We all know change is a challenge, an opportunity and an ever-present elephant in the room of life. We are all beginning to understand what explosive change means when it has the power to alter the very nature of society.
Digital disruption is nothing new. The ubiquity of digital services is undeniable but if you can remember 20 years ago you will remember the unprecedented pace of change that exploded with the Internet and mobile operating systems; a new website, a new way of communicating and a new app every 5 seconds! The explosive change delivered by Covid has forced every business, organisation and individual to face change again at an unprecedented rate and the response has been different across many sectors. Digital Disruption, picking up its own pace again, has already provided many with enhanced communication channels and collaboration tools and will undoubtedly surprise us all again with things we never thought possible.
My domain, Higher Education, has been subject to unprecedented challenge, well documented in the media. A sector that has arguably had the same business model for, well pretty much forever, has had to re-evaluate how it provides students with three key elements of the offer: education experience, accommodation and lifestyle. It’s not been an easy ride, what with fences erected around halls of residence, a varied rate of successful online teaching and a ban on social activity. Digital Disruption has supported the sector in moving to online teaching, with varying degrees of success but has been used in anger by many students who are beginning to question the value of campus based Higher education.
The Open University has always been at the forefront of tech innovation. From being the first university to use broadcast media to educate at scale (some of you may still remember the BBC2 1am Sunday morning Maths tutorials!), to being pioneers in Apple’s iTunesU and delivering the UKs MOOC Platform, FutureLearn. The OU has seen an increase in students in this time of change and continues to adapt its own products to retain leadership in the relevance of digital platforms for education, extending its portfolio of shorter study time micro-credentials with relevance in the changing landscape of work, the skills required of a workforce and the new flexibility of remote working lifestyles.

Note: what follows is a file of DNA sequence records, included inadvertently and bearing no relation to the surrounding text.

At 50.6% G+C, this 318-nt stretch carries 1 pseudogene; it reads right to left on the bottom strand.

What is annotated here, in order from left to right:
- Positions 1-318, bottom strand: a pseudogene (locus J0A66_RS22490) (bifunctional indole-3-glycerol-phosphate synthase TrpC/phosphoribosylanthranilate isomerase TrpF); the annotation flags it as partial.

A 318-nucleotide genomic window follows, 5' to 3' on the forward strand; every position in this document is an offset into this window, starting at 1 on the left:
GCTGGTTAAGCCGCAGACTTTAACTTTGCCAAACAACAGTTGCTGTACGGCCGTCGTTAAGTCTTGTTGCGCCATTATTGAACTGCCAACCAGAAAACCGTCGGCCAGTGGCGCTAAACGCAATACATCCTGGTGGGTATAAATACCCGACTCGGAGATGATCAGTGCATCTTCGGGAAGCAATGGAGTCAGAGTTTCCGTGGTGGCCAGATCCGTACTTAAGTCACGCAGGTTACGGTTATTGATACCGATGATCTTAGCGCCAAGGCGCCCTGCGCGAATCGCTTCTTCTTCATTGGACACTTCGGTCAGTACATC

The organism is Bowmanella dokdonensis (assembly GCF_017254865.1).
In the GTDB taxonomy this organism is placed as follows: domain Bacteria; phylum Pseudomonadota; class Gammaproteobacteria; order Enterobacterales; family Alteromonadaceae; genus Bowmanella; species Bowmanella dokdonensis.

This piece is not intended as a clarion call for the OU but a thought piece about understanding the extent of challenge and opportunity to your business model that is enforced or can be made through Digital Disruption in the covid explosion of change. Universities are traditionally very slow to change and the struggle of one business model to adapt through Digital Disruption to offer relevant experiences and products, has been challenging. More so than a model that has engaged with Digital Disruption as an embedded part of its business.
Tech Business is supposed to be more agile, innovative and adaptable, but that’s not always the case.
The simple message, which is nothing particularly stunning (My grandmother always told me the most effective messages were the simple ones) is to constantly consider how you adopt, adapt, build or retire elements of your business that deliver value to your customers, particularly using (or better still building) the new wave of Digital Disruption in the explosion of change.
Alan Fletcher, Head of Research and Enterprise Support (STEM) – The Open University